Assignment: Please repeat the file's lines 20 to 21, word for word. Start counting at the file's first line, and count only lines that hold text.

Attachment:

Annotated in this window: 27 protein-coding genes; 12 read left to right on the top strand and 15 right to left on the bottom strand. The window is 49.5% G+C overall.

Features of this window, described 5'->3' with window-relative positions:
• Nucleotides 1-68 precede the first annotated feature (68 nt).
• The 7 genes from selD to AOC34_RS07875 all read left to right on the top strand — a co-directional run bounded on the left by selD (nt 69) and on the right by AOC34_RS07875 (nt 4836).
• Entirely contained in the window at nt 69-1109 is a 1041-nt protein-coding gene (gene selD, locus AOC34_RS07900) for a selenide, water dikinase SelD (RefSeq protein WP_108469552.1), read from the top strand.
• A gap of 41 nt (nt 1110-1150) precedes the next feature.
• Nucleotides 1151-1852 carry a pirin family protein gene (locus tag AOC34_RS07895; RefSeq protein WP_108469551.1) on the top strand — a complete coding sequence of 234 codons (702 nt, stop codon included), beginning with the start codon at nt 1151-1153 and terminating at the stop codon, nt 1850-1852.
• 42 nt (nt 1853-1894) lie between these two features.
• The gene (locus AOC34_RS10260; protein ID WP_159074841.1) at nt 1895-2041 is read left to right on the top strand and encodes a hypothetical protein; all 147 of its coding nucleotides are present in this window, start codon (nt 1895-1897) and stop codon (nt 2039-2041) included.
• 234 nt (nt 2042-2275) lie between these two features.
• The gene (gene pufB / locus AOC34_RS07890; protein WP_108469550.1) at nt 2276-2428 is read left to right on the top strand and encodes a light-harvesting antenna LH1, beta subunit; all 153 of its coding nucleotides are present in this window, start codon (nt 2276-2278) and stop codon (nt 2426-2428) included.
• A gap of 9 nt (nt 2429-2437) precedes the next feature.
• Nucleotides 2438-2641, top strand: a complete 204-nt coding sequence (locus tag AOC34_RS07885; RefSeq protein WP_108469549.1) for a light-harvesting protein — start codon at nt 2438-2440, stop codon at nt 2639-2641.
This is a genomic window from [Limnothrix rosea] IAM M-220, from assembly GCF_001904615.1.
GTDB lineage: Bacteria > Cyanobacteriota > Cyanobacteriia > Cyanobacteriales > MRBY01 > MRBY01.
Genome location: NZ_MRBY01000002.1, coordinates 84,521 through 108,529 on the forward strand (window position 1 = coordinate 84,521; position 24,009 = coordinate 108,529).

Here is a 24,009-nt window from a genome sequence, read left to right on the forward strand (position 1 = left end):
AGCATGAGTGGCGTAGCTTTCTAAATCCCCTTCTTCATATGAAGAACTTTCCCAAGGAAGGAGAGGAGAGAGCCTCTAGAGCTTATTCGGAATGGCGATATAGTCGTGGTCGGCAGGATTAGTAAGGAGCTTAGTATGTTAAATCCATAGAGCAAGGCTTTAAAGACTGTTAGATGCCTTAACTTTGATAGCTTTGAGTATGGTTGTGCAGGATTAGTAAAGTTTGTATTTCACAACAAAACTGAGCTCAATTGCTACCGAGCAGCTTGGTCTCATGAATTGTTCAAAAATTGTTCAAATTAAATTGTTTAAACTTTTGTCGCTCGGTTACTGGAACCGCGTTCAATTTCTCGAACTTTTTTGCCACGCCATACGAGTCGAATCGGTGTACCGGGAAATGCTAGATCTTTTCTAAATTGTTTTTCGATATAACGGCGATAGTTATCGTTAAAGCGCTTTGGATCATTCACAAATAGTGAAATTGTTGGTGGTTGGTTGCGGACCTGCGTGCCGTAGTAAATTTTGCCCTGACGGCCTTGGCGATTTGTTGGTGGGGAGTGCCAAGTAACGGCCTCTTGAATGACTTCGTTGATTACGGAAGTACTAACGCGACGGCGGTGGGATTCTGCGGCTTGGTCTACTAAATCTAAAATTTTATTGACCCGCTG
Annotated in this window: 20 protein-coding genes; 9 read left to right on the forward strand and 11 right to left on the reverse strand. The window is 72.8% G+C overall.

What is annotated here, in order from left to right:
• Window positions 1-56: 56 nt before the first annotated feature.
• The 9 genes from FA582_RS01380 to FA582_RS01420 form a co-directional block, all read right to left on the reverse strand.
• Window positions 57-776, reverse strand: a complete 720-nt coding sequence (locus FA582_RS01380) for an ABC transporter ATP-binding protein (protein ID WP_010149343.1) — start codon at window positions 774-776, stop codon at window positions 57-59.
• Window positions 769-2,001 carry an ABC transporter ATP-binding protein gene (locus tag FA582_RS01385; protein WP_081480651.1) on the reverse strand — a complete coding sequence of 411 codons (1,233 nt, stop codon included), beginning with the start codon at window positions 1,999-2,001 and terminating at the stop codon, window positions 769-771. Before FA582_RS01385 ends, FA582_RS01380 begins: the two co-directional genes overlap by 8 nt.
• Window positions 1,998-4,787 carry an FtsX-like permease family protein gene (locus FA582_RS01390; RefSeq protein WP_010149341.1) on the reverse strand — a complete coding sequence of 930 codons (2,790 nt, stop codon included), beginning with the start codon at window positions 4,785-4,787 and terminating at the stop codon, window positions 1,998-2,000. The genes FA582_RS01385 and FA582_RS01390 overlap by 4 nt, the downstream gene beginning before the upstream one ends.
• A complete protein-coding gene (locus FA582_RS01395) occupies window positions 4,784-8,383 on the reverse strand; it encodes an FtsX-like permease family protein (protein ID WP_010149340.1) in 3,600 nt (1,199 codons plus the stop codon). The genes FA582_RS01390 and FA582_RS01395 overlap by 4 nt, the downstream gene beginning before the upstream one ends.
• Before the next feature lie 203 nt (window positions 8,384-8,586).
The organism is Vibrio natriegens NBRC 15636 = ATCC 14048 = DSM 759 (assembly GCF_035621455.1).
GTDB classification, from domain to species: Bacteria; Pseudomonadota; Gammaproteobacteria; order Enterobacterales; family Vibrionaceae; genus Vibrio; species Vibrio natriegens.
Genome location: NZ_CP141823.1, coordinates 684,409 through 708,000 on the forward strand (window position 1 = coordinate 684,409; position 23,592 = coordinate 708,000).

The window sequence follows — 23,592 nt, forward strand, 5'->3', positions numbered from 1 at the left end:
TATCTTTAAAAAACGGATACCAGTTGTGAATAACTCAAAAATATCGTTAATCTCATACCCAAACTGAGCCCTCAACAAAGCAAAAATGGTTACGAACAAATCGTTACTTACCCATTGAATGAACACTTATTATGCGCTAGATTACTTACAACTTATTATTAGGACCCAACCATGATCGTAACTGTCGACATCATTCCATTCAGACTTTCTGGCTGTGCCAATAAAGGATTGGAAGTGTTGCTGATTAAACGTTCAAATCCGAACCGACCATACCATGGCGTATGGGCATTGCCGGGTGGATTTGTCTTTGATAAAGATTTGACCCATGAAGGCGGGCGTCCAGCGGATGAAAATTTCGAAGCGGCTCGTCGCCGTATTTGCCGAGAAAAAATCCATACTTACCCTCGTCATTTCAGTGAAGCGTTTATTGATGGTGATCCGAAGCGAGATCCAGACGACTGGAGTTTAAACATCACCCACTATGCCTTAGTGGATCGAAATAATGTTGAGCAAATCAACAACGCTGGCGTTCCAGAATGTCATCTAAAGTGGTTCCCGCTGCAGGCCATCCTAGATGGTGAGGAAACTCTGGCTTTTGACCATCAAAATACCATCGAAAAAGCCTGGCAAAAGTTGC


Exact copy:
What is annotated here, in order from left to right:
• Window positions 1-56: 56 nt before the first annotated feature.